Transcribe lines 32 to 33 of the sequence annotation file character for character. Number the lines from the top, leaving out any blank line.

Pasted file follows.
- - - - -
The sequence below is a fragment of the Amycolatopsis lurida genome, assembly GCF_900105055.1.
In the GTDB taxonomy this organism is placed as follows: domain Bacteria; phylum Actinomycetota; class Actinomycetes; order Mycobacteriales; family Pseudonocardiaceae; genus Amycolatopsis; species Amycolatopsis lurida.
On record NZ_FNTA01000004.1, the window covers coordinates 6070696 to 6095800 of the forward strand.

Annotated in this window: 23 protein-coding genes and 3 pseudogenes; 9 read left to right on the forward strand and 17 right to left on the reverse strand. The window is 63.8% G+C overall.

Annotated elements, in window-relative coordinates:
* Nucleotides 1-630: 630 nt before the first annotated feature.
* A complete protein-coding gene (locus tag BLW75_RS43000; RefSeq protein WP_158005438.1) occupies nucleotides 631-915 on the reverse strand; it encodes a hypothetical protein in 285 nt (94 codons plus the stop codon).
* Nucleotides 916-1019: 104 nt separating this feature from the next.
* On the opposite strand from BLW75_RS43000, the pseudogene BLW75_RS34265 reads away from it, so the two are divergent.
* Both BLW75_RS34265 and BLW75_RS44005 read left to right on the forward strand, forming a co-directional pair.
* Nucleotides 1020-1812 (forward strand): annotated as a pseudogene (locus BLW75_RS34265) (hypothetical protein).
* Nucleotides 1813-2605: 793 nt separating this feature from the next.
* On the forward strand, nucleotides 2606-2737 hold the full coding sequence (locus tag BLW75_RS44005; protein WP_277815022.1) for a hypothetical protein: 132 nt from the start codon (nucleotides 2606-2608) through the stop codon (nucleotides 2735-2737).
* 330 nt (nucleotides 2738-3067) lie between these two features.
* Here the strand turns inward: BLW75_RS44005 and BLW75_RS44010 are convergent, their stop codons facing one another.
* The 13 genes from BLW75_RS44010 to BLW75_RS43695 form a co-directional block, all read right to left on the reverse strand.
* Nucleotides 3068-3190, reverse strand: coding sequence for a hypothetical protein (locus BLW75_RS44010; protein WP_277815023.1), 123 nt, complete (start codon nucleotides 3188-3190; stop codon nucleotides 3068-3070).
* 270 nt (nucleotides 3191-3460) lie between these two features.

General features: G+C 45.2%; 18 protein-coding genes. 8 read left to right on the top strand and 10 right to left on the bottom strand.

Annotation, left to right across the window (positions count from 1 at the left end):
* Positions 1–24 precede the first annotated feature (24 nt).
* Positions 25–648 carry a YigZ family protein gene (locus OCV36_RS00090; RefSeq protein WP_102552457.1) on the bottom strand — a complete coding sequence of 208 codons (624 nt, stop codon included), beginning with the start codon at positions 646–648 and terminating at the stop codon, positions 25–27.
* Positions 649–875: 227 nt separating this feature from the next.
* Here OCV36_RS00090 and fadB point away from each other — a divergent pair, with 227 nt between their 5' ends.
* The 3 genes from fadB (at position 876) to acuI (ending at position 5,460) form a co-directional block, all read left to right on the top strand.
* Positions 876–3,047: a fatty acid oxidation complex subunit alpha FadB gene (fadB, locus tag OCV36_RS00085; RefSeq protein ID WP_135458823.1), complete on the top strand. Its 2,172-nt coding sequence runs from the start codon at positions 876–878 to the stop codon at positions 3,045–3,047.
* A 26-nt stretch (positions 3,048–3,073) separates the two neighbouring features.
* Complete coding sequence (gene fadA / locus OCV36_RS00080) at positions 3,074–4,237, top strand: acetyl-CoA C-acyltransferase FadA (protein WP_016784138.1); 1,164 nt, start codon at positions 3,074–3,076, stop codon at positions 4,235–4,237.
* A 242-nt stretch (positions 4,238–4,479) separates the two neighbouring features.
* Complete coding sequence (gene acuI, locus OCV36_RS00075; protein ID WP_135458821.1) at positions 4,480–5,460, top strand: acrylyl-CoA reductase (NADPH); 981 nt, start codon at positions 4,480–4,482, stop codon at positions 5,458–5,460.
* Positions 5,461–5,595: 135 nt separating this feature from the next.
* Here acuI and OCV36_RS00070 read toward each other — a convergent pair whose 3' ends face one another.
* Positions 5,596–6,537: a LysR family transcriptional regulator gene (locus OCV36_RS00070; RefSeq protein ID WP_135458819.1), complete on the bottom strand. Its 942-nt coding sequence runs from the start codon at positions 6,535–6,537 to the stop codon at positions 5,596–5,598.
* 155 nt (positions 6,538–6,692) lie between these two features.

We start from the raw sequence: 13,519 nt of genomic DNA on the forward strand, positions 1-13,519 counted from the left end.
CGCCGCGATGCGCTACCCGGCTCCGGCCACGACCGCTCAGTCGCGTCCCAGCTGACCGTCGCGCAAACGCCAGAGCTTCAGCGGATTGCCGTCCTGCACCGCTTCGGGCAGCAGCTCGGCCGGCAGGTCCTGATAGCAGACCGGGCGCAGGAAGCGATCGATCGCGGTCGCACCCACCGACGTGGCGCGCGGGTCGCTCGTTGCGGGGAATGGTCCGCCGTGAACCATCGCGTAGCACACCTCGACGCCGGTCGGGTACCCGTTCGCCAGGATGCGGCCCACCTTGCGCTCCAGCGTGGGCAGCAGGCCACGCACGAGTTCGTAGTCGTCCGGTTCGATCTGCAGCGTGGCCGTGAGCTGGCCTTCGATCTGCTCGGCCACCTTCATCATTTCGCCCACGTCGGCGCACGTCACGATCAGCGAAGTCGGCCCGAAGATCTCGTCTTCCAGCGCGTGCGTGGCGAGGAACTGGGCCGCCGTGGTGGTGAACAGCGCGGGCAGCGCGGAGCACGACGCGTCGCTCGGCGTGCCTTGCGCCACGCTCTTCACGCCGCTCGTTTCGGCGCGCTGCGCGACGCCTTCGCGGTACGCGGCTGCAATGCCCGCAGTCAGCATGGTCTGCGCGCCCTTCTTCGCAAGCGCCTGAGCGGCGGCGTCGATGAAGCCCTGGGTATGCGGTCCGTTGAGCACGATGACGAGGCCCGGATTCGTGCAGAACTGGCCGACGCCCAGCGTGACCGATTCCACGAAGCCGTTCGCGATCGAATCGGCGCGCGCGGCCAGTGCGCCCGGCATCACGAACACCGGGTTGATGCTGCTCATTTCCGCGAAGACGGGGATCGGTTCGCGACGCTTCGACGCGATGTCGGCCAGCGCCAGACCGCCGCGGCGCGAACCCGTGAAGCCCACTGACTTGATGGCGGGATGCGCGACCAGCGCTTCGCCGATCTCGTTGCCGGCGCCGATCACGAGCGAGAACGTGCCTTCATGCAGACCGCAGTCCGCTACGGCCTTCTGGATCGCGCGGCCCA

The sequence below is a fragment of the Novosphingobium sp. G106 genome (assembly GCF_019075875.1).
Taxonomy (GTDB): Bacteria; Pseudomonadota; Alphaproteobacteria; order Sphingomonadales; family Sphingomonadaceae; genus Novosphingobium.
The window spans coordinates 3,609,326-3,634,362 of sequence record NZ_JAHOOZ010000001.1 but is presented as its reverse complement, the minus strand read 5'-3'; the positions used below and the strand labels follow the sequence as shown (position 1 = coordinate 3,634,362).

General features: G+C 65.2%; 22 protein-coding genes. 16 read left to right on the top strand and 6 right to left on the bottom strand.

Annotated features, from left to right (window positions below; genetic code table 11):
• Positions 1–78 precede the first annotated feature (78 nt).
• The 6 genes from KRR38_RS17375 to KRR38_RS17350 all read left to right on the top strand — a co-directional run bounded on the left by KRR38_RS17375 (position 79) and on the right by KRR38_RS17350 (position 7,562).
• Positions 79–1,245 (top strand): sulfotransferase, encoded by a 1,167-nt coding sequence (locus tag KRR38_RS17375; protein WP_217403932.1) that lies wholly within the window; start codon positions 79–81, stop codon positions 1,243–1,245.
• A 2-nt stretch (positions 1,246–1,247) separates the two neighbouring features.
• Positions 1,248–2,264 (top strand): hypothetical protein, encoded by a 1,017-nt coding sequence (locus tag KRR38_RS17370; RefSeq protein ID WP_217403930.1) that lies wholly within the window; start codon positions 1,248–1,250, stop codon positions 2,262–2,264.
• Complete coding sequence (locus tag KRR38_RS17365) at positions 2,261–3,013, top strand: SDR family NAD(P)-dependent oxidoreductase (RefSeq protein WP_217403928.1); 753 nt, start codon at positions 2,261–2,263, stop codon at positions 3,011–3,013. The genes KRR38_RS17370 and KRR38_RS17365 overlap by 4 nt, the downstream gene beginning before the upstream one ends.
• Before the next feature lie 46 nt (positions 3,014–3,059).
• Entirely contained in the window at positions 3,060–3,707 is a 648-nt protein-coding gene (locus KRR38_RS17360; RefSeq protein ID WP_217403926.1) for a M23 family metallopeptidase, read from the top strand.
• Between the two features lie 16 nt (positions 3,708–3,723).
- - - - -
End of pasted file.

* Here acuI and OCV36_RS00070 read toward each other — a convergent pair whose 3' ends face one another.
* Positions 5,596–6,537: a LysR family transcriptional regulator gene (locus OCV36_RS00070; RefSeq protein ID WP_135458819.1), complete on the bottom strand. Its 942-nt coding sequence runs from the start codon at positions 6,535–6,537 to the stop codon at positions 5,596–5,598.